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We all have one thing in common: God calls

Because cell phones have become so ubiquitous, many public spaces are now offering regular reminders about the necessity to silence or shut them off. A few years ago, we began offering a similar reminder before each Mass. A humorous form of this spoken reminder goes like this: “We do hope that God calls you during this liturgy, but it probably won’t be on your cell phone...” While I can’t take credit for the wording of that reminder, it often gets more than a few chuckles from the assembly. Hopefully, what folks are chuckling about is that God uses a variety of means, some of them perhaps unlikely, to issue a call to the faithful. I sincerely hope that folks aren’t chuckling because they think that God may not be calling them – no matter what means God might use to communicate with them.

When I think back on how I sensed and finally responded to my own vocational call from God, I realize that God’s call came to me through a variety of both likely and unlikely means. Certainly, my parents and other family members were among those conduits for God’s vocational call, but so were some unlikely folks like teachers and co-workers who had no particular attachment to the Catholic church. I also know that I became aware of God’s call to me very early in my life – around the age of seven or eight. That call was a recurring, and sometimes relentless, theme that presented itself during my prayer over a number of years. God’s insistence through a variety of means finally wore down my resistance. Rather than ignoring it, I began to explore what a life of service within the church would mean. Soon, there would come internal, prayerful confirmation of God’s call, as well as external support from those who would help bring insight and clarity to my discernment process.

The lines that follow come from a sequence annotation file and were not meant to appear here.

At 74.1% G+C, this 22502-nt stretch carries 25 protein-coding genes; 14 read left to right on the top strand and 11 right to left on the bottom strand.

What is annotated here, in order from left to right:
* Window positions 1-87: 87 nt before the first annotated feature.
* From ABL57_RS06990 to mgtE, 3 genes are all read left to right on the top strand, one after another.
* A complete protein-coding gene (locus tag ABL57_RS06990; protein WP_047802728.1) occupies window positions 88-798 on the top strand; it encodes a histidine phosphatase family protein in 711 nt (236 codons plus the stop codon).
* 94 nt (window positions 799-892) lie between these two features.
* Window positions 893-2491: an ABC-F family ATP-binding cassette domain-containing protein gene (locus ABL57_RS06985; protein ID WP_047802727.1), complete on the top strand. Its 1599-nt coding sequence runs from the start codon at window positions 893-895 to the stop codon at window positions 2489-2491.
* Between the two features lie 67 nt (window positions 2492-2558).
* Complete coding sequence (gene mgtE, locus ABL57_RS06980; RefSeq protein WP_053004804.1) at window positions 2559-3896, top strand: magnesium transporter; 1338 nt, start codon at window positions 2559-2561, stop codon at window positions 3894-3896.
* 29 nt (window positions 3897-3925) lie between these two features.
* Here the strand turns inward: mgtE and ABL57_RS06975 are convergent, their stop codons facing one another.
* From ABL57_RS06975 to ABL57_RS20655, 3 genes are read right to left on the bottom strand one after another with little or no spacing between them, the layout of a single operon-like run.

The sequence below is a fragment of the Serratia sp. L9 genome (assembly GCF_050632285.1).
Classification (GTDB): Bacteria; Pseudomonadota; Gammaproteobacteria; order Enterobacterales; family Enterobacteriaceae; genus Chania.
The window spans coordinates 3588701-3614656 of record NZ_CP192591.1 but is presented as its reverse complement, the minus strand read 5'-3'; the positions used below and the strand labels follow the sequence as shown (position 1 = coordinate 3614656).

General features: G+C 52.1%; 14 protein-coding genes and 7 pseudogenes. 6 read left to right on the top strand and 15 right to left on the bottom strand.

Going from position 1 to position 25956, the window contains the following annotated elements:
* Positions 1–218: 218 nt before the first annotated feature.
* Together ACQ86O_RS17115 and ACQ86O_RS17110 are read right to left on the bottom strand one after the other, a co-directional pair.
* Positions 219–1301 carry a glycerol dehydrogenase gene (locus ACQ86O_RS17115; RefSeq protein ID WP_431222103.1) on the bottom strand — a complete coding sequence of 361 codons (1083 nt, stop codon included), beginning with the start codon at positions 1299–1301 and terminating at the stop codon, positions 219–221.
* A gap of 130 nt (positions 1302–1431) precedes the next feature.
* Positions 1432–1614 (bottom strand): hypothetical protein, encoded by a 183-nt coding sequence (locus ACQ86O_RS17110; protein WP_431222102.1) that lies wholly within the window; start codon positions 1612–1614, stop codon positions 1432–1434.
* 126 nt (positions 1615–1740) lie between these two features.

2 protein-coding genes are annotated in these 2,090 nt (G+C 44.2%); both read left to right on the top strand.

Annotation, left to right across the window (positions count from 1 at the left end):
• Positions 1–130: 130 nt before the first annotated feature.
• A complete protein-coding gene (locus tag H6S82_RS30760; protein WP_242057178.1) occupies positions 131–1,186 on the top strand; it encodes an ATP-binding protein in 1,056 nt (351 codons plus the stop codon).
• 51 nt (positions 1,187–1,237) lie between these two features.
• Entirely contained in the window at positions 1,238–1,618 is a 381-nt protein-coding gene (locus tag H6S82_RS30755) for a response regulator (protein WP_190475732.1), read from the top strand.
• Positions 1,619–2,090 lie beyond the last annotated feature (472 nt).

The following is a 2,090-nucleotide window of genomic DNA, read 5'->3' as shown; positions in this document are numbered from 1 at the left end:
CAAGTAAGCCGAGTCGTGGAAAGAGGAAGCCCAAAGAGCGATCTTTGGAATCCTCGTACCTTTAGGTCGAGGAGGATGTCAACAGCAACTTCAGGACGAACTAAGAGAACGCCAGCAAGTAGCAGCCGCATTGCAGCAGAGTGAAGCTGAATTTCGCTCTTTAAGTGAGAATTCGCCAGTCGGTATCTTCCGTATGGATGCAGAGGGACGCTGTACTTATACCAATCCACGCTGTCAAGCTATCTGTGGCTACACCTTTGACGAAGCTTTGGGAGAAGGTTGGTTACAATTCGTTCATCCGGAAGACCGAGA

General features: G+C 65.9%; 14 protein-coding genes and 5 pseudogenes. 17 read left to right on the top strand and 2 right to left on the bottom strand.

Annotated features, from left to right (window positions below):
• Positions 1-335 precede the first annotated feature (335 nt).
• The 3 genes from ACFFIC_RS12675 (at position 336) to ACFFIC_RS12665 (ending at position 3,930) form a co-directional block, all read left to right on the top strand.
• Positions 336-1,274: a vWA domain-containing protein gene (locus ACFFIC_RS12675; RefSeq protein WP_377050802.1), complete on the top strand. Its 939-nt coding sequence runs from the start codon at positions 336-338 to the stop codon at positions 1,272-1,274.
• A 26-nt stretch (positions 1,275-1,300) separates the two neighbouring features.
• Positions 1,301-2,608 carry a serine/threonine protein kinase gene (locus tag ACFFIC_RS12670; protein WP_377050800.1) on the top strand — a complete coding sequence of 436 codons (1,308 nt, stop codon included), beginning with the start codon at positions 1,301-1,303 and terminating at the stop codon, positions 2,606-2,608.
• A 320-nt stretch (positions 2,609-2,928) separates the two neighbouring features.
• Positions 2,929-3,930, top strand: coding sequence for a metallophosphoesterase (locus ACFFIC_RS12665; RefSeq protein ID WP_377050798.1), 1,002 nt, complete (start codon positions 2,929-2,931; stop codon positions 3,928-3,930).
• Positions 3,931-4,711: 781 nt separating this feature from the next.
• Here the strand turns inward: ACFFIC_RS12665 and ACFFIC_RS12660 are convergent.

At certain points along the path of discernment, I found it nearly beyond my ability to comprehend that God was calling me to a life of service within the church. After all, my discernment had made me aware of both my gifts and shortcomings. With my own unique limitations and failings, could God still want me to follow the path that would lead to priesthood? Family, friends, co-workers and trusted priest-guides helped me to see beyond my self-imposed limitations to a life of faithful and fulfilling service.

In this month’s issue, you will meet a collection of people who have felt similar calls to service within the church, as laypeople and as those who are ordained. Their calls from God have taken many different forms. Those calls and their individual responses have led them on unique paths to a variety of states of life by which they offer their own God-given gifts and skills in service of the church. Each one is unique and yet all have one thing in common: God called; they answered.

It can be scary to think that God is calling each of us to serve the church in a unique and beautiful way. Sometimes we are too aware of our faults and failings. Sometimes we would rather run away from God than take a leap of faith into the unknown. Yet, when we trust God and rely on both internal and external confirmation of his call, there exists the possibility of lives lived in loving service of God’s kingdom in any state of life to which God might guide us. And so, our journey in FAITH continues.